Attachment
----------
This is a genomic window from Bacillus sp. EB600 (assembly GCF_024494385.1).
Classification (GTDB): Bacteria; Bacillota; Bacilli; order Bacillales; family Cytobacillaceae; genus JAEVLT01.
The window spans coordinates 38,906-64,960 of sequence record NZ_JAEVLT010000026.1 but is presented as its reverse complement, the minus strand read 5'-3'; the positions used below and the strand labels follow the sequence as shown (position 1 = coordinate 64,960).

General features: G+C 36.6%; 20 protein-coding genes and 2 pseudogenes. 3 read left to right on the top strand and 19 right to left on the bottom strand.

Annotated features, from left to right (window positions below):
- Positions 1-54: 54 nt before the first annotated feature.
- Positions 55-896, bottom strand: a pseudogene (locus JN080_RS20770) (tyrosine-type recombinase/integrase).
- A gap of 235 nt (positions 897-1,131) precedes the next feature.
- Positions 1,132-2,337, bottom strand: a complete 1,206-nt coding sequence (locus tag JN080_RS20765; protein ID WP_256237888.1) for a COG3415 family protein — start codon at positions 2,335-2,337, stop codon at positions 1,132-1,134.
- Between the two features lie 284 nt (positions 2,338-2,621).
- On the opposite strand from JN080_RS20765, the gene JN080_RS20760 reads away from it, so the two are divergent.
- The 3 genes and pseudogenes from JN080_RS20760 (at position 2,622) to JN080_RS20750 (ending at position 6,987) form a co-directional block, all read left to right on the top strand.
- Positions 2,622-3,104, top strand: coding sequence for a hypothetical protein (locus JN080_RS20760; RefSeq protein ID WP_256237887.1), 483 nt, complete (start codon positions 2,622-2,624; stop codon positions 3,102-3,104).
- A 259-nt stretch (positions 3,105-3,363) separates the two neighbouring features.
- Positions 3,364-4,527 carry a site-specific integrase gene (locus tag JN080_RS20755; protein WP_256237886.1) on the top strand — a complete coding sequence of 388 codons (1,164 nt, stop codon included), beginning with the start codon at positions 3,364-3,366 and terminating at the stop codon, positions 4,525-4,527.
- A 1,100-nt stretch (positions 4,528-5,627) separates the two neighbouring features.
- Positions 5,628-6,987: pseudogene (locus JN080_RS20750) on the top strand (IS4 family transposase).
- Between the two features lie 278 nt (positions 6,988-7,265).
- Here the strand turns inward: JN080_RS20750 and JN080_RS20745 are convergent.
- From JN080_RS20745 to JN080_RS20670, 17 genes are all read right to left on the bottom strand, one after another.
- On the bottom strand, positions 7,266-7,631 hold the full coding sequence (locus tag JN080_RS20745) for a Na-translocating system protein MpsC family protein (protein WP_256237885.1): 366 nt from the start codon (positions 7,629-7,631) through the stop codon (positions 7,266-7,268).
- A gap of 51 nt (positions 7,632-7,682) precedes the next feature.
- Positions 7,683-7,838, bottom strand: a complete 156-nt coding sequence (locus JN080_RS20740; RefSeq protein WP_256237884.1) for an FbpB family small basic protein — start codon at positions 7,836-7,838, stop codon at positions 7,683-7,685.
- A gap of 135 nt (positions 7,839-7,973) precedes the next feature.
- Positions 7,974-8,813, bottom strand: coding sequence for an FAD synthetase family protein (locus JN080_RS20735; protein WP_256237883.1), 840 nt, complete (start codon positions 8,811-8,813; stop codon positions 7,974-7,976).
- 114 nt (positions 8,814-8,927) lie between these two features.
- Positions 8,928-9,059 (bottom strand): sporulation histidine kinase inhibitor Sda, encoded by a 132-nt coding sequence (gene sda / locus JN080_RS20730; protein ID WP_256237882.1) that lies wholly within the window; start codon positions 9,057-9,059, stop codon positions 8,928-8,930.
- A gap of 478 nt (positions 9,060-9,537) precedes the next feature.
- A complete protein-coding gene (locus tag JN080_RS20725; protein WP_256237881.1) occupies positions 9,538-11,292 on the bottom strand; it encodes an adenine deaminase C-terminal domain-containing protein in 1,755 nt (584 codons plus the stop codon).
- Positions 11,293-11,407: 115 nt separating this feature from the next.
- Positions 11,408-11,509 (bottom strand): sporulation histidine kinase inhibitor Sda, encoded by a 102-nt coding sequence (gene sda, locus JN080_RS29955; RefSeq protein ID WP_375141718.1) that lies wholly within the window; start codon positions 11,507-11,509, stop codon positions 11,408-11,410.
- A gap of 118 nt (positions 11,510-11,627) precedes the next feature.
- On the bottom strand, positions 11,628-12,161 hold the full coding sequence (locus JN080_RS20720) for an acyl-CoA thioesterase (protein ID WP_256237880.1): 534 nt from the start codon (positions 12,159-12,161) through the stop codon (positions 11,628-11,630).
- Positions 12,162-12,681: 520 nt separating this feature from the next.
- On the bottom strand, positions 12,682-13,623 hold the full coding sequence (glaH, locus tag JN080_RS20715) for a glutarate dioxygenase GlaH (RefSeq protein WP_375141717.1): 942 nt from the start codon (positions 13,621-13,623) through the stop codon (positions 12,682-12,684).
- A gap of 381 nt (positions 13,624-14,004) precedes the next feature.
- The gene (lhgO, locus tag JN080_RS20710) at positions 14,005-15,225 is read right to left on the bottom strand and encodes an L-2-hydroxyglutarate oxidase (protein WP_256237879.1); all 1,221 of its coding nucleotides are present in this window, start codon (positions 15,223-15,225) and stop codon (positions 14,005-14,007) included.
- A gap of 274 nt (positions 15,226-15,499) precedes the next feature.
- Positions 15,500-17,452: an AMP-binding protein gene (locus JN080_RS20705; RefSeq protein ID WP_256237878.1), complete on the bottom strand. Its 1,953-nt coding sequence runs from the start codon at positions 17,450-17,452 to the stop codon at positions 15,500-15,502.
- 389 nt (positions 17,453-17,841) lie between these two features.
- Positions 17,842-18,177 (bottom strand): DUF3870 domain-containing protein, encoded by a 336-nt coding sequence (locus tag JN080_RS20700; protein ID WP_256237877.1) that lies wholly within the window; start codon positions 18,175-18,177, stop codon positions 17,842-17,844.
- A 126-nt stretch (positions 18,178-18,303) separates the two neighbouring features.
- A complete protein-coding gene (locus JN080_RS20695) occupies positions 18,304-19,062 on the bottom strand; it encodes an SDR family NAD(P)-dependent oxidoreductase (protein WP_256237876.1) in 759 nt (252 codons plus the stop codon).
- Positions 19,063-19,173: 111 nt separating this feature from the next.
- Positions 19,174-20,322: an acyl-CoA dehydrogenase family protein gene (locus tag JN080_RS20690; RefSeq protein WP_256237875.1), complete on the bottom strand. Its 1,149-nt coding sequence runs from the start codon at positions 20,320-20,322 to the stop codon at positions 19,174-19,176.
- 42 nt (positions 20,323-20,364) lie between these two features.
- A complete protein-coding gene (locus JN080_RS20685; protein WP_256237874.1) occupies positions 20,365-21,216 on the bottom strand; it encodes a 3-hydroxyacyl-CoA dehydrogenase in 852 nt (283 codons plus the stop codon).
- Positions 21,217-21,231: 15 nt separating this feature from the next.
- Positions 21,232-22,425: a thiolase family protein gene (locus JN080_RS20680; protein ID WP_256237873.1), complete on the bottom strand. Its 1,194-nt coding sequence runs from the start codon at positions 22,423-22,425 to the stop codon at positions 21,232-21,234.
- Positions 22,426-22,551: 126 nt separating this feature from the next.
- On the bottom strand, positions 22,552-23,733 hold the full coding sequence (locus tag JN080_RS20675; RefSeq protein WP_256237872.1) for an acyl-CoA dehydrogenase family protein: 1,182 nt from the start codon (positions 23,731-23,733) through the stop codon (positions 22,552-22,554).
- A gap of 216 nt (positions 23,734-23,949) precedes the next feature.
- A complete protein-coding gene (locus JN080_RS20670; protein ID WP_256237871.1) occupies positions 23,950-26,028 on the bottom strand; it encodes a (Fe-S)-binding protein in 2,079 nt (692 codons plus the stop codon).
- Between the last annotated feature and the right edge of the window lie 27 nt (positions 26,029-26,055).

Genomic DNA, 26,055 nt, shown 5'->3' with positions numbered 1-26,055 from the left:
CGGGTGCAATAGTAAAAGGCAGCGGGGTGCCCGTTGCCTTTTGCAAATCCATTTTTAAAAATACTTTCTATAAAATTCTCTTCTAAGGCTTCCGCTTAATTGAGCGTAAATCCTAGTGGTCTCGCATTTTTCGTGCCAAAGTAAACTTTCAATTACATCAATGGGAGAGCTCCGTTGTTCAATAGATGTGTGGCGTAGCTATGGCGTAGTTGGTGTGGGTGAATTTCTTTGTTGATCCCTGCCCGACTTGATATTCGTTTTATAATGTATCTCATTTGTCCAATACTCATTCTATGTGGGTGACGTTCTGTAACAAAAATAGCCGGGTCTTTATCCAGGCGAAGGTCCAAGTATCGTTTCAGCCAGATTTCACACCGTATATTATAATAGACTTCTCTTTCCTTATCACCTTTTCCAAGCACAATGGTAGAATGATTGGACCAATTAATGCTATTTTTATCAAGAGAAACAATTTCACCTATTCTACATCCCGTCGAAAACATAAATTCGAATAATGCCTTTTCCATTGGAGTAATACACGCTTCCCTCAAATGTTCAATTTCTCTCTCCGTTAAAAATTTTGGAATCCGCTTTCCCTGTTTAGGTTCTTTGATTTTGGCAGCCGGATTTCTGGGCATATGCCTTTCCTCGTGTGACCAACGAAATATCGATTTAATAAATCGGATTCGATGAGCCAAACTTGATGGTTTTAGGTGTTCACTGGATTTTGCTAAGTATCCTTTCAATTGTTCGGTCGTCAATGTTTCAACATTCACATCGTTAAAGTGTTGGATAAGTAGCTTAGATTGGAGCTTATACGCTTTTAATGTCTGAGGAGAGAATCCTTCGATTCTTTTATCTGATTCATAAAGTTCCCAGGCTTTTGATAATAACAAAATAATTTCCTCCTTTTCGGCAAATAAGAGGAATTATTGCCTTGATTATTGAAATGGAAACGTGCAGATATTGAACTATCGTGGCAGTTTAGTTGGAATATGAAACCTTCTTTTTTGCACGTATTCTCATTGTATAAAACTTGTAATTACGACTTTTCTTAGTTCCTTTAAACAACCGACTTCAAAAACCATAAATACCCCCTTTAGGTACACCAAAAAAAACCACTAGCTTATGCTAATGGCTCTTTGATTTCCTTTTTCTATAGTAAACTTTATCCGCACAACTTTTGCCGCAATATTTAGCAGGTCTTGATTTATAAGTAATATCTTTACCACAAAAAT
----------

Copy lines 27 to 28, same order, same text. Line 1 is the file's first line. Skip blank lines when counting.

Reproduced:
- Positions 8,928-9,059 (bottom strand): sporulation histidine kinase inhibitor Sda, encoded by a 132-nt coding sequence (gene sda / locus JN080_RS20730; protein ID WP_256237882.1) that lies wholly within the window; start codon positions 9,057-9,059, stop codon positions 8,928-8,930.
- A gap of 478 nt (positions 9,060-9,537) precedes the next feature.